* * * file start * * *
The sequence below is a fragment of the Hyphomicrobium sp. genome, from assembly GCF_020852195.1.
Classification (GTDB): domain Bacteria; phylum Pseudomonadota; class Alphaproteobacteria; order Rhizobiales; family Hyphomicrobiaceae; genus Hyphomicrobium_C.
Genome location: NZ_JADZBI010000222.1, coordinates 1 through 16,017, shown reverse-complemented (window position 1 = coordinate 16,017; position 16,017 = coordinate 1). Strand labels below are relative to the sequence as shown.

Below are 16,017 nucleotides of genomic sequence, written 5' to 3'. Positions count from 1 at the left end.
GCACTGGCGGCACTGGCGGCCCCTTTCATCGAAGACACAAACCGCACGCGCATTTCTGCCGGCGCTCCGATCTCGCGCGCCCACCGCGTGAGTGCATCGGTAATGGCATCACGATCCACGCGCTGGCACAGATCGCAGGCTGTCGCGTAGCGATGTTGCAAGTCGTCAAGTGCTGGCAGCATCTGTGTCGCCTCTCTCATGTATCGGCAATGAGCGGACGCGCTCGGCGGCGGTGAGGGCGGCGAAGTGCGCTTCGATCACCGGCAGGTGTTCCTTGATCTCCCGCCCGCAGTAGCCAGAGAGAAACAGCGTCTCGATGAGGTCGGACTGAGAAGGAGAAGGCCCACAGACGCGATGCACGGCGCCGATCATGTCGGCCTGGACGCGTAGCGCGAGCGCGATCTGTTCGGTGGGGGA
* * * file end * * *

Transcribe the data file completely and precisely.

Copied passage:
The sequence below is a fragment of the Hyphomicrobium sp. genome, from assembly GCF_020852195.1.
Classification (GTDB): domain Bacteria; phylum Pseudomonadota; class Alphaproteobacteria; order Rhizobiales; family Hyphomicrobiaceae; genus Hyphomicrobium_C.
Genome location: NZ_JADZBI010000222.1, coordinates 1 through 16,017, shown reverse-complemented (window position 1 = coordinate 16,017; position 16,017 = coordinate 1). Strand labels below are relative to the sequence as shown.

Below are 16,017 nucleotides of genomic sequence, written 5' to 3'. Positions count from 1 at the left end.
GCACTGGCGGCACTGGCGGCCCCTTTCATCGAAGACACAAACCGCACGCGCATTTCTGCCGGCGCTCCGATCTCGCGCGCCCACCGCGTGAGTGCATCGGTAATGGCATCACGATCCACGCGCTGGCACAGATCGCAGGCTGTCGCGTAGCGATGTTGCAAGTCGTCAAGTGCTGGCAGCATCTGTGTCGCCTCTCTCATGTATCGGCAATGAGCGGACGCGCTCGGCGGCGGTGAGGGCGGCGAAGTGCGCTTCGATCACCGGCAGGTGTTCCTTGATCTCCCGCCCGCAGTAGCCAGAGAGAAACAGCGTCTCGATGAGGTCGGACTGAGAAGGAGAAGGCCCACAGACGCGATGCACGGCGCCGATCATGTCGGCCTGGACGCGTAGCGCGAGCGCGATCTGTTCGGTGGGGGA